“I am not the lifestyle police.”- (my new hero) Pitkin County, CO Sheriff Joe DiSalvo
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RE: MJ News for 01/31/2014

in Marijuana in the News Fri Jan 31, 2014 11:40 am
by 7greeneyes | 469 Posts | 1830 Points

url: hMPp://www.kare11.com/story/news/2014/01/30/medical-marijuana-greta-botker-charlottes-web-colorado-minnesota-epilepsy-seizures/5067627/

Minnesota family makes painful decision to move to Colorado for medical marijuana

-- Big Stone County, on Minnesota's far western edge, is home to not a single stoplight. Here, the Botker family farm is more lonesome than ever.

Mark and Maria Botker's quest to gain medical marijuana to treat their daughter's epilepsy has forced their family of five 800 miles apart. Next month, they will become front and center of a controversial debate over whether to legalize medical marijuana in Minnesota.

Another Minnesota family from Brainerd moved to Colorado this month to gain the same access for their daughter, and two more families are already planning the move.

Medical marijuana is legal in 20 U.S. states and the District of Columbia, but momentum builds as six more states confront the issue again this year, including Minnesota. The issue faces emotional hurdles with both medical and legal opposition. Already, Governor Mark Dayton has said he won't sign off as long as law enforcement agencies are opposed.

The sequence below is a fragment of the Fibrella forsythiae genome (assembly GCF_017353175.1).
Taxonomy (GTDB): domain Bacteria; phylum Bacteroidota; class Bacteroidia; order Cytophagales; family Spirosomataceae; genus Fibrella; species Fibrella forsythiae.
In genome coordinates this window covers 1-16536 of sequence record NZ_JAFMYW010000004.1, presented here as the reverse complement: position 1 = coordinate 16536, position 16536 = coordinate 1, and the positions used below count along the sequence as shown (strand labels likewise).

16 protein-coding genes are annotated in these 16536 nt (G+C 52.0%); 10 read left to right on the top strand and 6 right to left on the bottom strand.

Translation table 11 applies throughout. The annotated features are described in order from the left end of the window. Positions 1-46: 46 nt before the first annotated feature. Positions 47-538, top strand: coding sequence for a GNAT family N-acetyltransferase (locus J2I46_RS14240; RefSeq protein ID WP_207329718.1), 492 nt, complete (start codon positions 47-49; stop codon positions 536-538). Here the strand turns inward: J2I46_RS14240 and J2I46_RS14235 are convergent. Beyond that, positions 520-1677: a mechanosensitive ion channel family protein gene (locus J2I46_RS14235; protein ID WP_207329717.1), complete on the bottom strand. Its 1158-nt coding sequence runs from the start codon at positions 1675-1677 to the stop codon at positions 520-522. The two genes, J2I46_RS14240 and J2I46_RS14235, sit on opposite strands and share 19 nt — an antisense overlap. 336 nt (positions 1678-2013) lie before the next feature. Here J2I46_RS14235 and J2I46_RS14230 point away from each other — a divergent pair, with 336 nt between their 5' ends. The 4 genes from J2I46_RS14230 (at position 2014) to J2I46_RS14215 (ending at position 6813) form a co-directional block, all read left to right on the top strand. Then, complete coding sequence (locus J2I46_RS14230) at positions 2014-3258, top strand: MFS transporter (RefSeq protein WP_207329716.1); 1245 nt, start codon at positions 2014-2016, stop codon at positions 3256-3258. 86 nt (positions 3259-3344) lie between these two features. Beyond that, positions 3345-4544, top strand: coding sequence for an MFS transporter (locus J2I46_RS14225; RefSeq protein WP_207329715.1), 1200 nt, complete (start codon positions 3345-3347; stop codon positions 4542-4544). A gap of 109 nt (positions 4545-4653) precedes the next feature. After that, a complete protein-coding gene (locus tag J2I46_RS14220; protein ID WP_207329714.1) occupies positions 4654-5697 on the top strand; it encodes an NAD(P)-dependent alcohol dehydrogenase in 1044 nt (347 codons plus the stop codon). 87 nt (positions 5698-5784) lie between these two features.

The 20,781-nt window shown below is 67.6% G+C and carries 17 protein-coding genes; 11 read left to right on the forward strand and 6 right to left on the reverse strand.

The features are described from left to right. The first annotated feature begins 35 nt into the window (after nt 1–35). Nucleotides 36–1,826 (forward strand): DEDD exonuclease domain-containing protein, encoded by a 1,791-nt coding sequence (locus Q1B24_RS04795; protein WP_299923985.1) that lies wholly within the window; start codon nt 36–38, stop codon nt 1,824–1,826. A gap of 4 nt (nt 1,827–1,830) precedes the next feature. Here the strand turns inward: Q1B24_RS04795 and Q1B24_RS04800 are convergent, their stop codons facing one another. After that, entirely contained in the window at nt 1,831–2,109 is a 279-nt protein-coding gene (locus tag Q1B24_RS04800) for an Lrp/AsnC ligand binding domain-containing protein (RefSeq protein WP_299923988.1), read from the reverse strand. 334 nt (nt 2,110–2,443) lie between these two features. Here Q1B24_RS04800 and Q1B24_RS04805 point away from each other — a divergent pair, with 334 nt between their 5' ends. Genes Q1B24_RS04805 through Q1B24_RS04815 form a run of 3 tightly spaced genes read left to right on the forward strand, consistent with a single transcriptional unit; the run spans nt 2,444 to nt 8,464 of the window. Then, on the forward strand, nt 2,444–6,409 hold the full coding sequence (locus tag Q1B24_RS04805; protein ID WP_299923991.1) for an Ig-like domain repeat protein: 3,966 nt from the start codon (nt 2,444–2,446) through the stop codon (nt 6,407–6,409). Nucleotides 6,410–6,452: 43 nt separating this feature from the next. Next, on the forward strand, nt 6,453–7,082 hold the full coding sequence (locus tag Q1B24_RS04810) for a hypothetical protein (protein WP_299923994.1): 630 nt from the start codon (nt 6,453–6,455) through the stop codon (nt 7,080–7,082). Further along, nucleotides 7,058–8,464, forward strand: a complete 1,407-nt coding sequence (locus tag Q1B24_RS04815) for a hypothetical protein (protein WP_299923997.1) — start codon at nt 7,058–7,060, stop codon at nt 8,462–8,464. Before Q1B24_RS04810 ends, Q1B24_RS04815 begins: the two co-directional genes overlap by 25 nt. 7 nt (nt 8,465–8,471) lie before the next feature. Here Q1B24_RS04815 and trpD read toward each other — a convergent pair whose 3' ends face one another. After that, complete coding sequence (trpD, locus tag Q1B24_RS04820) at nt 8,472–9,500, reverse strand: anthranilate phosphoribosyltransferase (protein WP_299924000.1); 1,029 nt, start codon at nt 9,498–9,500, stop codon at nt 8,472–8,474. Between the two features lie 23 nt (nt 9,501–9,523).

The Botkers said they didn't have the time to wait for roadblocks in Minnesota. So Mark Botker and his two oldest daughters live in Clinton on the family farm, while Maria and their youngest daughter Greta packed up a moving truck, and bought a new home south of Denver. They are among hundreds of marijuana refugees moving to Colorado from all over the country for a special strain of medical marijuana believed to help children with epilepsy.